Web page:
Commercially available and homemade black powders, black powder substitutes, fireworks/pyrotechnics, smokeless powders, flash powders, and other improvised explosive ingredients are common constituents in homemade and improvised chemical explosive devices. Although microscopy is often mentioned, there exists no common methodology or systematic approach available to the forensic scientist for the analysis of the resulting residues after such a low-order explosion or chemical reaction using these types of ingredients occurs. Because any energetic event is likely to produce debris with varying degrees of chemically reacted, charred, combusted, partially combusted, oxidized, reduced, and deflagrated ingredients, particles comprised of microscopic chemical substances remain as combustion product residue and ash. This research will use a microscopical approach to investigate the particles and residues resulting from the controlled burning and ashing of small quantities of chemically reacted samples of black powder, black powder substitute, fireworks/pyrotechnics, flash powder, and smokeless powders formulations. The samples will be obtained from existing reference collections and obtained through readily available commercial suppliers of ingredients frequently encountered in improvised low explosive devices. Stereomicroscopy (SM) and polarized light microscopy (PLM) together with microchemical tests will be used with the goal of developing methods or procedures that will also satisfy a basic scientific need: to sufficiently determine a chemical substances identity with near absolute certainty as the existing analytical techniques permit. The research will integrate a time-tested and proven microscopical approach used by McCrone Research Institute in Chicago to perform analyses, research, educate the forensic science community, and integrate its own systematic approach to particle analysis and identification like that presented in its many publications including, The Particle Atlas and The Microscope journal together with, for example, the Alcohol, Tobacco, and Firearms, and Explosives published methods, Spot Tests: Systematic Analysis of Low Explosives (revised, 1988), and others currently utilized by various U.S. forensic science crime laboratories.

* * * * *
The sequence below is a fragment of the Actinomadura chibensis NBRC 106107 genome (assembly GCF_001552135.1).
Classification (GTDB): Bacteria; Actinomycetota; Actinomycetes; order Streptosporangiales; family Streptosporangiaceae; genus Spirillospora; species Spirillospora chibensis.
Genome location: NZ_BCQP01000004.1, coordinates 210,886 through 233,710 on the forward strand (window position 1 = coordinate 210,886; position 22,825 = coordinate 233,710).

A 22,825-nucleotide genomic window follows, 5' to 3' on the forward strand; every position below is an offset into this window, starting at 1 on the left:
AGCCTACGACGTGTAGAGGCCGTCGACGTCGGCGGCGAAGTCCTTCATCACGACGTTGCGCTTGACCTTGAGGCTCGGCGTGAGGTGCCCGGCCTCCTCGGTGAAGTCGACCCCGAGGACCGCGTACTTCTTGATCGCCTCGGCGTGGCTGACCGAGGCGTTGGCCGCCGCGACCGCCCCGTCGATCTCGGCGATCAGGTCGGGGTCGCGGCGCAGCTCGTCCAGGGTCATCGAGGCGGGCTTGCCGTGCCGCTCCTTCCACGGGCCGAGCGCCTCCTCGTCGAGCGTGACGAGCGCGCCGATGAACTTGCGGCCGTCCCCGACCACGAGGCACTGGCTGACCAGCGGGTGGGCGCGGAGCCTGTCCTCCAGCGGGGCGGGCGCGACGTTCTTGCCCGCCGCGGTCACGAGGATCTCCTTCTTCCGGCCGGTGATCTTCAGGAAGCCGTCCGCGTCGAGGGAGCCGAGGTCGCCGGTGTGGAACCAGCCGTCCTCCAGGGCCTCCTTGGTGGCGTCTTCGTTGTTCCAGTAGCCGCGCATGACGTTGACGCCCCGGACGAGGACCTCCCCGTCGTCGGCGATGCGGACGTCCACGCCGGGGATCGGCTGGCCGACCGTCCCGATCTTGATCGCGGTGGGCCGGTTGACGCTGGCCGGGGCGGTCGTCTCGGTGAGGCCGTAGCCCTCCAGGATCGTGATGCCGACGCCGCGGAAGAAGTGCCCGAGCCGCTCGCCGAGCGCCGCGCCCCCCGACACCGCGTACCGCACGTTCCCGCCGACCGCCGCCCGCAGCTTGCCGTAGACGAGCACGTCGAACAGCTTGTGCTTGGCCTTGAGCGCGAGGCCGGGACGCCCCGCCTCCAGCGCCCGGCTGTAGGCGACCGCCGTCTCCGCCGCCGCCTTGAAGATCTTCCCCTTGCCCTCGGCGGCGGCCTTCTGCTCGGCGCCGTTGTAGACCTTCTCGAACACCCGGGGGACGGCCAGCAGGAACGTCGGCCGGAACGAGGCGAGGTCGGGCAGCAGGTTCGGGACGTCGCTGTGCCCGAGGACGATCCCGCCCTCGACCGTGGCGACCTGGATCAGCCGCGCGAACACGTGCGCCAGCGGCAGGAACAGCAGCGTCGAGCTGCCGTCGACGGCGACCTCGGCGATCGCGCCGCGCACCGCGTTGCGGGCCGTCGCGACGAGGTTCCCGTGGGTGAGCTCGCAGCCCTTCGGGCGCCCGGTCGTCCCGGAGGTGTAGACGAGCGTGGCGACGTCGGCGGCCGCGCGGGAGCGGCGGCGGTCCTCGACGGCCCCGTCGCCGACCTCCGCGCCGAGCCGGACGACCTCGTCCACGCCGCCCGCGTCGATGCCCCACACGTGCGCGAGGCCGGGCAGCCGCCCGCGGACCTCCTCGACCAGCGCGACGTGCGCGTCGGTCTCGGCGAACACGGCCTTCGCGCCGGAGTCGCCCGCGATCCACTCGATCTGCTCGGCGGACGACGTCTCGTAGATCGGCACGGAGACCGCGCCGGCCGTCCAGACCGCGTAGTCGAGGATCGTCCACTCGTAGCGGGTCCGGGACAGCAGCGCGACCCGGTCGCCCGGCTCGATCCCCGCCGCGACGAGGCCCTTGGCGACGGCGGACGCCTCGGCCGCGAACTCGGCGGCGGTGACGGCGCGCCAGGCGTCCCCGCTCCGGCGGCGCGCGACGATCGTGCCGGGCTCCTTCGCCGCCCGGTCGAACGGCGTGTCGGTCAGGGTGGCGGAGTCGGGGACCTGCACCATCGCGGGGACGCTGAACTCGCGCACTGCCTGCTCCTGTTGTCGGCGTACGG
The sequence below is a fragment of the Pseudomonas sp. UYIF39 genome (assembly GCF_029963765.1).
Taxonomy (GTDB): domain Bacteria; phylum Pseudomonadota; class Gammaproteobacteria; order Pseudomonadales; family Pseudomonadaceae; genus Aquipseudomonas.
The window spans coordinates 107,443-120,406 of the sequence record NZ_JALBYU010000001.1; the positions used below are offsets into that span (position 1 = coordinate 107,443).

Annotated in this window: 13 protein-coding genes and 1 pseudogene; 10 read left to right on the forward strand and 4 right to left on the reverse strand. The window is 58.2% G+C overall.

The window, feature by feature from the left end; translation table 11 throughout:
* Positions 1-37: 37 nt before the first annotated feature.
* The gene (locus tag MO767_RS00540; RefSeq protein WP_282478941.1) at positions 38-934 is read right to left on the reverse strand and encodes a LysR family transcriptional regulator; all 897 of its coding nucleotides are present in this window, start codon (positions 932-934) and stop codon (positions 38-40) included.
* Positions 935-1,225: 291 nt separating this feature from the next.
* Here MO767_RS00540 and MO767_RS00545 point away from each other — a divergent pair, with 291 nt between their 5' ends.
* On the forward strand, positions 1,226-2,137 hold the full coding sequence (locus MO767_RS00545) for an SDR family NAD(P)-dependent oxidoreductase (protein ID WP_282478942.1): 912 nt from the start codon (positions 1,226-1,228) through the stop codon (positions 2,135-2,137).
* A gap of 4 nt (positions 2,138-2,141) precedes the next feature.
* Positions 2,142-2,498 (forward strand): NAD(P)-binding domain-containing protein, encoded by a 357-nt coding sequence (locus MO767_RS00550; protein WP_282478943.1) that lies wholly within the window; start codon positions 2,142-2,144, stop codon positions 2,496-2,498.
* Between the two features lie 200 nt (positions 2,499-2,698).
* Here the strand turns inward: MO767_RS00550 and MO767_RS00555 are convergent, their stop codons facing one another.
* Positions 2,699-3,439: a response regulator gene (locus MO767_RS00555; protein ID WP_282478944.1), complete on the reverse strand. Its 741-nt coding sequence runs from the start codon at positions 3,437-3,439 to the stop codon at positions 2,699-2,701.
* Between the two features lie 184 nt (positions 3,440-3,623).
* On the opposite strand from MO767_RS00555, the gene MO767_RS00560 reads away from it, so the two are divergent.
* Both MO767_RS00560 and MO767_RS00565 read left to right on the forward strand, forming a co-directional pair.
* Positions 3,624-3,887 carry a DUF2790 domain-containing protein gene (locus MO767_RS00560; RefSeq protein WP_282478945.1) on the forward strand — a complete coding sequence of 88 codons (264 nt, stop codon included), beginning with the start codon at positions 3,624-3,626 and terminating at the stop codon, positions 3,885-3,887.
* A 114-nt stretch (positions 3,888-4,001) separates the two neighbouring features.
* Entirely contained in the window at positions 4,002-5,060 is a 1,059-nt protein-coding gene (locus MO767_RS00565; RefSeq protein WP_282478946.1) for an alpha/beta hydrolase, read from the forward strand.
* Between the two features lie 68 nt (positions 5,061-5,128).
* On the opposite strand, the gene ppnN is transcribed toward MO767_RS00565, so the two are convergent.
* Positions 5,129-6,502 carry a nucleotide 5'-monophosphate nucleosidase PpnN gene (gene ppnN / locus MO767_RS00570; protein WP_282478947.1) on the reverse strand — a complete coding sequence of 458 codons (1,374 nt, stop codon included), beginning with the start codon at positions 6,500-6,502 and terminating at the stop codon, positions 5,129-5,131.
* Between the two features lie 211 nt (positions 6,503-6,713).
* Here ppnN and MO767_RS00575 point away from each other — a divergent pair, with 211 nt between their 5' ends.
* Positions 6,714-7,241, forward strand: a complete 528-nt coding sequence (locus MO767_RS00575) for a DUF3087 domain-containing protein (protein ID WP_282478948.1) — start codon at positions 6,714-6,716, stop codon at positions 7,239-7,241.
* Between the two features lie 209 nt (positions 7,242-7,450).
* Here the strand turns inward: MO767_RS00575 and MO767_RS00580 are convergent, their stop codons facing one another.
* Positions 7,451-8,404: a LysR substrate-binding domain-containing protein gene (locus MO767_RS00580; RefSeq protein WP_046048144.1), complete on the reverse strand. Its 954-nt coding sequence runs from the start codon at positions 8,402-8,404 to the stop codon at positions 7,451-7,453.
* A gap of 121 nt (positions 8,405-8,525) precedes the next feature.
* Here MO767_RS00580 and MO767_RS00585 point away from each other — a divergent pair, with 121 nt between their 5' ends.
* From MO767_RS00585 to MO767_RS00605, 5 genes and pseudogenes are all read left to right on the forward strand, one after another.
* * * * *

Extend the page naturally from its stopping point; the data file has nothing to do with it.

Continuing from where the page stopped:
Note: This project contains a research and/or development component, as defined in applicable law, and complies with Part 200 Uniform Requirements - 2 CFR 200.210(a)(14).